Saint George

 Building St George's, Headstone

Navigation

St George's, Headstone, Pinner View, Harrow
St George's, Headstone, Pinner View, Harrow
CHURCH ARCHITECTURE

In December 1909 the architect for the new church was formally appointed. The church magazine later recalled how the choice came to be made:

‘When this important question was under consideration, a small committee was appointed to inspect new churches in various parts of greater London. After visiting many buildings of different types the committee discovered a really fine church in the neighbourhood of Tottenham. They asked the Verger the name of the architect, and he told them it was Mr J S Alder. Further specimens of his work confirmed the favourable impression, and Mr Alder was appointed. Thus it was not by recommendation, but by merit alone that Mr Alder was chosen, and we need hardly say we have every reason to congratulate ourselves on the choice.’


Original design by J S Alder
Original design by J S Alder

John Samuel Alder was born in Birmingham on 13 January 1847. The family moved to West Malvern, Worcestershire, where, as a young man, he became Clerk of Works in his father’s building firm before being articled to local architect G H Haddon. Between 1872 and 1883 he was Chief Assistant to Frederick Preedy, London based architect and stained glass designer, making a significant contribution to the design of Preedy’s later work and continuing to work for some of his clients after Preedy’s death.

Alder studied with the Architectural Association and visited France and Italy where he made many sketches. He was in practice in Palmerston Buildings, Old Broad Street, EC, in 1887, and in 1898 he was based in Arundel Street, Strand, in partnership with John Turrill. The Royal Institute of British Architects made him a Fellow in 1916. He died on 28 October 1919.



Alder gained a reputation for combining sound building with economy to produce elegant, uncluttered churches. His work, distinguished by a masterly handling of light and space, was in demand at the end of the great period of suburban church building before the First World War. Most of his commissions came from within the Diocese of London; he built outside London at Worcester and Broadstairs.

 


Interior circa 1911
Interior circa 1911

South facing, in red brick and Bath stone, St George’s was conceived to accommodate 750, complete with a tower of 120 feet at the ritual south-west corner. It was decided to build in two stages with the first comprising the chancel, vestries , Lady Chapel, and four of the five bays of the nave envisaged in Alder's design. The foundation stone was laid by Her Grace Adeline, Duchess of Bedford, on 22 October 1910, and the new church with a temporary ‘west’ end was consecrated by Arthur Winnington-Ingram, Bishop of London, on 7 October 1911. The writer (possibly Dr Eeles) of a 1947 report for the Council for the Care of Churches said that he was ‘impressed with the dignity and fine proportions of the church’. He was ‘inclined to think that it is the best thing the architect has ever built. The architectural detail is in the true line of the Gothic tradition; he has used massive timbers and the best materials obtainable, and used them with great skill and a certain subtlety … (it) promises, when it is complete, to be one of the best early twentieth century churches in the diocese.’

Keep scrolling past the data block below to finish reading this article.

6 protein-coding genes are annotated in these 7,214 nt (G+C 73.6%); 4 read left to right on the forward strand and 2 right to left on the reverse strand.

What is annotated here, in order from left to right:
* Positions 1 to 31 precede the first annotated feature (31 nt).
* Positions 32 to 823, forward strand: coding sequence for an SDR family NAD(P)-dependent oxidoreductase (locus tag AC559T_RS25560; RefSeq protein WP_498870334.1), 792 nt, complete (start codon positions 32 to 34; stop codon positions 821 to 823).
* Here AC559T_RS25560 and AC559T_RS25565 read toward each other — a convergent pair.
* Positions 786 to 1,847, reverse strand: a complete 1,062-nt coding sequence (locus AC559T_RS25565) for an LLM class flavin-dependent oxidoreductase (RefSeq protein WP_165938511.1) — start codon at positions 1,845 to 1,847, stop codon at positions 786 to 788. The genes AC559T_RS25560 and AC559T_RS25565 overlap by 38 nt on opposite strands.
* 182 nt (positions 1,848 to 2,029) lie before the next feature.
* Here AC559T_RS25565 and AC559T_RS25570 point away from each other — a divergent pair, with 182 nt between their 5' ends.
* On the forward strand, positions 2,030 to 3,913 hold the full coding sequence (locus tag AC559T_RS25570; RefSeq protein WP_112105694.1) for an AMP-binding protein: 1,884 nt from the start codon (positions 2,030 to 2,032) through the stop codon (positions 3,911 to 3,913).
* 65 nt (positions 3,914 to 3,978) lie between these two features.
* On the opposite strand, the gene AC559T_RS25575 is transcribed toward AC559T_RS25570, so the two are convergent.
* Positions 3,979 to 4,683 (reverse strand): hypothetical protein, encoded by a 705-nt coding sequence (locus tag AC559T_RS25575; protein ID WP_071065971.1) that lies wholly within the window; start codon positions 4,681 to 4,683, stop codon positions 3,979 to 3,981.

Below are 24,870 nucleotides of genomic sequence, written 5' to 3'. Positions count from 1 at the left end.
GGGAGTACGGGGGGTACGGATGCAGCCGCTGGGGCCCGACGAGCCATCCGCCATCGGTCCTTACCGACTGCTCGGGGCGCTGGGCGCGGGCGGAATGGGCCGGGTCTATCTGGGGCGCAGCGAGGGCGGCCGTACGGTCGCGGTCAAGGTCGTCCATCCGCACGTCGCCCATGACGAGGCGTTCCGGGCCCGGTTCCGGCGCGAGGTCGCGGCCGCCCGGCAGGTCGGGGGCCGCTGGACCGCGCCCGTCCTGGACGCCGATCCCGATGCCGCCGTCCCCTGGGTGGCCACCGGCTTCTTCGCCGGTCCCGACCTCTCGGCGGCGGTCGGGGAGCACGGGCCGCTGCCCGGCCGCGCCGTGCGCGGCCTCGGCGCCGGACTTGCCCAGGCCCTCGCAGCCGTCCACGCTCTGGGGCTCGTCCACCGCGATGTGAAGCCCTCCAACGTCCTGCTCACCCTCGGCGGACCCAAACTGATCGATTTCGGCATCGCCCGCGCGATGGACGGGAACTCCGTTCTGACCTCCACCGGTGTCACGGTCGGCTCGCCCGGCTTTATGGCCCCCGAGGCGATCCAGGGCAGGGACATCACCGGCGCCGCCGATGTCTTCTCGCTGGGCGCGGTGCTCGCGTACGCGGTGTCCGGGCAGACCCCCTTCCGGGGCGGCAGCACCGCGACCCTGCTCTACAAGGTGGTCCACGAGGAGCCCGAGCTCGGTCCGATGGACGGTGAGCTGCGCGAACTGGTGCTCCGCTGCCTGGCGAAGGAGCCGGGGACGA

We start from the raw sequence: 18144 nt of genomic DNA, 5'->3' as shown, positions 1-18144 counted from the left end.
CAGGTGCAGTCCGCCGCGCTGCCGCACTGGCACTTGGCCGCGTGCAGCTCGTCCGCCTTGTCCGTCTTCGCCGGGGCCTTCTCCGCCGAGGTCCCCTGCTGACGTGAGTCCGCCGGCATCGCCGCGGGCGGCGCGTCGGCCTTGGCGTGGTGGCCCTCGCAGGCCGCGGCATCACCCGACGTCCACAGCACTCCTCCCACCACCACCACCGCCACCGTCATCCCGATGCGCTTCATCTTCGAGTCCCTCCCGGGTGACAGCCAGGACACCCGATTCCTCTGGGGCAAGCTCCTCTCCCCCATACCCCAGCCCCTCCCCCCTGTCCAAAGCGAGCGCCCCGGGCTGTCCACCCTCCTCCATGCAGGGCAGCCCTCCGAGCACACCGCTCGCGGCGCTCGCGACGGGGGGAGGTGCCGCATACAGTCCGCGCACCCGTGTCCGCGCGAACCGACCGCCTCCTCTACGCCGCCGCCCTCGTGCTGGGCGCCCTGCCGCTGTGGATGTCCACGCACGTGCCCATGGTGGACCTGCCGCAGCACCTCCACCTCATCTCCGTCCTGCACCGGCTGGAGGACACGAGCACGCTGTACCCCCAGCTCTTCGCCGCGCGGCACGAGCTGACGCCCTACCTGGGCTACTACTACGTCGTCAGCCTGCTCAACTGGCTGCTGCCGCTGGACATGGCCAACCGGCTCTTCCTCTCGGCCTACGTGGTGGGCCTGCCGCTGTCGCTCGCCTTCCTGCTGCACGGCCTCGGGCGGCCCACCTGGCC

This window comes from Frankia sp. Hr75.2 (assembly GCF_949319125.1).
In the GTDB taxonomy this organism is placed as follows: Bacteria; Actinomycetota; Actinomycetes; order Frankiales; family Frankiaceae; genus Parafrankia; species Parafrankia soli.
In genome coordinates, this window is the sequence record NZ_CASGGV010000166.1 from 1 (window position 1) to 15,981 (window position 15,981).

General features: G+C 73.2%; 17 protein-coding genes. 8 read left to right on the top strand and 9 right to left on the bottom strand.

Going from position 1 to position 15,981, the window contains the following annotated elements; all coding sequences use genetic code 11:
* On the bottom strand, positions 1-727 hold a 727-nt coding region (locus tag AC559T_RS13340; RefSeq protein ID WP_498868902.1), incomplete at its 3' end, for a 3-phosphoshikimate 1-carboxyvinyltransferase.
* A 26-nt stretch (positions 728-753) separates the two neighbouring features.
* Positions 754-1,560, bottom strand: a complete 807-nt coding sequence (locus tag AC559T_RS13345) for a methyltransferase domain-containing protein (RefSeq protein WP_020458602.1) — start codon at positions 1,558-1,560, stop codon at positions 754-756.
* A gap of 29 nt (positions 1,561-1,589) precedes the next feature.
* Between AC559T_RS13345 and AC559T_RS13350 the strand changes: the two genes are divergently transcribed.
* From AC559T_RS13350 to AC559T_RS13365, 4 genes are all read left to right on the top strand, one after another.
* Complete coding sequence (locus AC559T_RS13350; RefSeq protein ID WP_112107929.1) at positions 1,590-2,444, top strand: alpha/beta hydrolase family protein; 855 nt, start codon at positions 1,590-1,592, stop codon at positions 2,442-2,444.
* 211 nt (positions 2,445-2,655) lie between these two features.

West end completion drawing, south side
West end completion drawing, south side

A service of dedication on 8 October 1961 finally marked the church’s completion. The nave was extended by one smaller bay, with the combined functional allurements of a narthex, meeting room, storeroom (now kitchen) and toilets, displacing Alder’s vision of a tower. The new work, sympathetically complementing Alder’s building, was to a design by Arthur Betts, architectural draughtsman and member of the congregation, and placed in the charge of architects Messrs Hood, Huggins and York. It cost three times the £7,500 it took to build the main body of the church fifty years before! The building was listed Grade II in 1993.

 

On the death of John Samuel Alder, the church magazine commented:

‘Mr Alder was a man of rare gifts, coupled with a charming personality. No-one of his generation has been so successful in providing beautiful and stately places of worship, often at very moderate cost. We understand that he has designed no less than 15 churches, which have been built, and that he was engaged on several others at the time of his death … During the building of the church, we naturally came much in touch with Mr Alder, and by his good nature, his kindness and his patience, he quickly assumed the position of a friend. As such we shall always regard him. Though he is gone, our church remains a product, and therefore a revelation, of his mind, and so long as it stands it will form a fitting monument to his memory.’


West end elevation
West end elevation

 

headstone, harrow